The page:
Review 1719: The Nonesuch

Often when I am in the middle of some hefty nonfiction book, I take a break by reading some sort of light fiction. I was reading a biography of Lyndon Johnson when I thought I hadn’t read any Georgette Heyer lately, so I picked The Nonesuch out of my library.

The inhabitants of the village of Oversett are all interested when they hear that Sir Waldo Hawkridge, known as the Nonesuch, has inherited Broom Hall from the miserly Joseph Calver and will be arriving to look it over. The young men are excited to see this notable whip. Up at Staples, kindly Mrs. Underhill is dismayed to learn that Sir Waldo has arrived with a lord, his young cousin Lord Lindeth, for her unprincipled but beautiful ward, Tiffany Wield, has announced that she means to marry into the nobility. Tiffany’s governess/companion, Ancilla Trent, remarks with her customary humor and calmness that they will just have to convince Tiffany she is wasted on anyone under a Marquess.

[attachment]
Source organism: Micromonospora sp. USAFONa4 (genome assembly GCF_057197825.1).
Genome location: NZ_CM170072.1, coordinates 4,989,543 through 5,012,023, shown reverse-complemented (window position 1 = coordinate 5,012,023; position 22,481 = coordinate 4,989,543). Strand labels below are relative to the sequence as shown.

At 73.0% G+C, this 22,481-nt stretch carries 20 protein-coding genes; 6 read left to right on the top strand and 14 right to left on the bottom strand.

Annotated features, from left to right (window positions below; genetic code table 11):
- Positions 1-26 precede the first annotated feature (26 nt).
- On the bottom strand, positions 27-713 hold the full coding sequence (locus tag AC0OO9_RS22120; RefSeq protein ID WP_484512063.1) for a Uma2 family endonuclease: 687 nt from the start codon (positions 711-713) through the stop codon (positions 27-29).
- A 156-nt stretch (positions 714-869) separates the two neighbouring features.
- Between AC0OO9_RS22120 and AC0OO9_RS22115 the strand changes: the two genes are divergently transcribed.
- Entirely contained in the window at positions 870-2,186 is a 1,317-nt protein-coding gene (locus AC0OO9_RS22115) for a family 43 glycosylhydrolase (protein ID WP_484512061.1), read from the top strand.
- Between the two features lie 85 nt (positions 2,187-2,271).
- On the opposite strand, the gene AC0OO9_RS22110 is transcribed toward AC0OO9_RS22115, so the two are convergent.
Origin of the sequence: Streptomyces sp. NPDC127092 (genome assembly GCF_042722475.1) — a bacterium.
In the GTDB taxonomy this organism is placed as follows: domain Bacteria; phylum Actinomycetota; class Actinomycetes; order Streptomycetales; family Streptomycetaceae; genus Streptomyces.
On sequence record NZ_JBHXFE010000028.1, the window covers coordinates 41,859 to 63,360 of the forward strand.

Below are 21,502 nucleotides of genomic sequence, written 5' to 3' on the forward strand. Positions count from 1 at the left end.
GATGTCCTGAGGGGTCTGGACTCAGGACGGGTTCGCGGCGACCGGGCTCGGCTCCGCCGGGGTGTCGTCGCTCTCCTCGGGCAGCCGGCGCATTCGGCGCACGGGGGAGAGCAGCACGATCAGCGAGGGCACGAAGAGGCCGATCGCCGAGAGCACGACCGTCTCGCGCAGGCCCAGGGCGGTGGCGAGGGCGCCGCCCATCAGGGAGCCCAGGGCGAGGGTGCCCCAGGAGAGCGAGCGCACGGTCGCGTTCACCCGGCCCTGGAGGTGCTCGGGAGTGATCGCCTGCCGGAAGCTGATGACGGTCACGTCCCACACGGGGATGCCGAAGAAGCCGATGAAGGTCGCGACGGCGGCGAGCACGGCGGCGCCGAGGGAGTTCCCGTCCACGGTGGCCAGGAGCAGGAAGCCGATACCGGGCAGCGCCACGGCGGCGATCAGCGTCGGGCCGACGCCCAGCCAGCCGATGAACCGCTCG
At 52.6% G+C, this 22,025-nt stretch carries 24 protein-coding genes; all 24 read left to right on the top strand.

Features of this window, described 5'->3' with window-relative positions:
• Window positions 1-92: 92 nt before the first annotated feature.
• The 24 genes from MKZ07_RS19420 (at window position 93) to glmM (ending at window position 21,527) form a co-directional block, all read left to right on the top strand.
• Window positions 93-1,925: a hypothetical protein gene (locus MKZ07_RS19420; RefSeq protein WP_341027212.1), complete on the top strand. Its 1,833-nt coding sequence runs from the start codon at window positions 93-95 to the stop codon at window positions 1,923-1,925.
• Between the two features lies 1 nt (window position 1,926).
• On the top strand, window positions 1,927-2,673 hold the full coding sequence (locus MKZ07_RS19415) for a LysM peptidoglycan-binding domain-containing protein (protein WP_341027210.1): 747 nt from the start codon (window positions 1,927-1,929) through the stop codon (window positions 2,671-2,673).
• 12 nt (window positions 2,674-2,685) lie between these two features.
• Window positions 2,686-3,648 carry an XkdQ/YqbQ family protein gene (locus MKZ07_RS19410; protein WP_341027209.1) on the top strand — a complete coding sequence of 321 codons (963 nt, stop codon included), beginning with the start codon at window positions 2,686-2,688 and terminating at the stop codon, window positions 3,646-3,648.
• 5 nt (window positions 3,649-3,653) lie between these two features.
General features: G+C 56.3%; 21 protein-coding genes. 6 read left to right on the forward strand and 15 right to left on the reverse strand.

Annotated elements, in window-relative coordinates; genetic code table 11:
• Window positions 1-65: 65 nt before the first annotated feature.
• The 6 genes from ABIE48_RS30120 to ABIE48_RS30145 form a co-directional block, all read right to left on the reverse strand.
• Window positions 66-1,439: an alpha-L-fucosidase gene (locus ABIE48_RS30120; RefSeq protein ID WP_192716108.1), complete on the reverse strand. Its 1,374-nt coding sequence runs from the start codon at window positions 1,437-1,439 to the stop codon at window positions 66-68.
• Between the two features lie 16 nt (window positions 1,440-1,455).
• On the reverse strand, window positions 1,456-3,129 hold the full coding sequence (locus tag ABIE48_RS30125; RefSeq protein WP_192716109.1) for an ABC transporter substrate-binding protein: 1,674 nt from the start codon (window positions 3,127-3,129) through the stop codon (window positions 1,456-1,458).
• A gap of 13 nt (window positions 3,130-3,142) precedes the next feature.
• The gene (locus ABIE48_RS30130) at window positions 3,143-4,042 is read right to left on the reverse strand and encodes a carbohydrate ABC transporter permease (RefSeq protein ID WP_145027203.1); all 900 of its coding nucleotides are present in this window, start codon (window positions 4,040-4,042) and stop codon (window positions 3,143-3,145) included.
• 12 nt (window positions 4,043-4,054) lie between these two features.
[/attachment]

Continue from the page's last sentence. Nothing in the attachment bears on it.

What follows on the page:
Lord Lindeth meets Tiffany after she carefully arranges an encounter while he is out fishing. When Waldo sees her and her affect on Lindeth, he is dismayed. However, he is much struck by Ancilla. It is Ancilla who does not have a high opinion of Corinthians, the set to which Waldo belongs.

As usual with Heyer, this novel is full of likeable characters, humor, and an engaging hero and heroine. I tend to like Heyer’s sillier plots best, because they are so funny. This is not one of them, but I enjoyed it very much just the same. A perfect Covid-era lightener. (I re-read it last January.)

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